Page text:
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Irrespective of who sits in the white house, China wins

Only a few days left until the US presidential election. With a bit of luck, we will then know the outcome of this soap opera, whose only merit will have been to bring some change after months of media hype about the coronavirus. We can barely wait to see the end of it and move on.




If there is one subject on which there is bipartisan consensus in Washington, it is the required stance in the face of China’s rise to power. Whatever happens on the morning of 4 November, the US administration will maintain an aggressive attitude towards Beijing and its desire to take its rightful place on the world stage. The form would improve in the event of a Biden administration, but the substance will remain unchanged. The same logic applies to the strategy of the Chinese under the leadership of President Xi Jinping. No change is therefore in sight regarding our secular outlook forecast of a bi-polar world with a Chinese economic and financial cycle uncorrelated to its US counterpart and two technological ecosystems that might be unable to communicate with each other.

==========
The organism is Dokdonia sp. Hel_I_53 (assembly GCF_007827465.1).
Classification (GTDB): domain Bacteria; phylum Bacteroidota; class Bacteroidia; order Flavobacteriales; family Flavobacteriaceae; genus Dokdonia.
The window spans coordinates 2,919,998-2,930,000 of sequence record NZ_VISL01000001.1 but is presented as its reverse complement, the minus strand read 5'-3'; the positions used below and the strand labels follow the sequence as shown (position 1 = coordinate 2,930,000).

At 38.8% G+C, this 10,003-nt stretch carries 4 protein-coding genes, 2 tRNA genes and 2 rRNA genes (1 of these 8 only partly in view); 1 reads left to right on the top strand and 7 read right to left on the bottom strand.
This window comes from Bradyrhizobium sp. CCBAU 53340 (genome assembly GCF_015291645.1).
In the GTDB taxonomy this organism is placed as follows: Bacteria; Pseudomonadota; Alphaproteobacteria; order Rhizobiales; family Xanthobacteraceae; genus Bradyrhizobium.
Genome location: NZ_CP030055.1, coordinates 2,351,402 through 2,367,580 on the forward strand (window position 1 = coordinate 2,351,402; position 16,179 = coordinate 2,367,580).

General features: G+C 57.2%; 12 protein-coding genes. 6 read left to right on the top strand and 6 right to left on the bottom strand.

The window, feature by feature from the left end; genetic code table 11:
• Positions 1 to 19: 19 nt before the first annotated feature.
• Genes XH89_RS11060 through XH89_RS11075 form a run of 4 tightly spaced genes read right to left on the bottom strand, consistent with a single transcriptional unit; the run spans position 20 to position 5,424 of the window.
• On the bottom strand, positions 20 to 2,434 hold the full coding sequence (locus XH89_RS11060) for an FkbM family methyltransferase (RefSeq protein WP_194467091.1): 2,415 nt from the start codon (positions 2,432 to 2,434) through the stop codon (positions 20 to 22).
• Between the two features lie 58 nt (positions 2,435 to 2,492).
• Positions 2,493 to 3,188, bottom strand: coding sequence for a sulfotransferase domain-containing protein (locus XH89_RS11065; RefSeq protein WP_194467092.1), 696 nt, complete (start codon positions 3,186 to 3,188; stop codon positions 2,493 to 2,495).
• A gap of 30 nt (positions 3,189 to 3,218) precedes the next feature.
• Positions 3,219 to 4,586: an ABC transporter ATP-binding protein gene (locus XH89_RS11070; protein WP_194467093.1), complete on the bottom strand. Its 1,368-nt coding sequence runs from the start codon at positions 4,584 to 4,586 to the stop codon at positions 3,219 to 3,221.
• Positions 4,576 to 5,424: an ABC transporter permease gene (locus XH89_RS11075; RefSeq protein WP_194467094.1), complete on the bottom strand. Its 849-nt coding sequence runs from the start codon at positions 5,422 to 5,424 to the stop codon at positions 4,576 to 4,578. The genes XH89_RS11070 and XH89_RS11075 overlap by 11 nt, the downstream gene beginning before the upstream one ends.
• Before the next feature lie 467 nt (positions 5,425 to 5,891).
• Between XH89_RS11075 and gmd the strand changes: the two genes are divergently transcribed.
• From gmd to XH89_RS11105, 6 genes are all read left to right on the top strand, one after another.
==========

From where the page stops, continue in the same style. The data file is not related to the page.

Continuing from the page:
Stay focused in a world full of distractions
The risk remains, however, that we will not be further ahead on the morning of 4 November in the event of an undecided result or a challenge by Donald Trump if he is declared the loser. Let us hope that this will not be the case, as risky assets would probably not take it well. At a time like this, we can only recall one of the core principles of our investment approach. We cannot predict external shocks, we can at most take advantage of them if the market overreacts when they occur. In the meantime, we try to focus on those endogenous factors that we think we understand. This principle is all the more important as election candidates are in any case accustomed to not keeping their election promises. So the backdrop has not changed and will be the same when Europe wakes up the morning after the election.

The pandemic is far from being under control. The measures imposed by governments to protect health systems are constraining economic activity and confining us to a recovery of only 90%. However, the yield on 10-year US Treasury bonds rose to 0.85% on the back of polls predicting a ‘blue wave’ next week. As for signals coming from the equity market, there is no clear trend. In fact, the movements of the last few days are more in line with the classic logic of an earnings reporting season, in which stocks shift for better or worse on specific rather than factorial grounds.

We therefore prudently await the outcome of the epic 2020 US presidential race by remaining focused on our favourite secular themes, notably Chinese assets and biotechnology.

This is an extract of the ’CIO Weekly’. If you want to learn more about our investment approach, get in touch with us.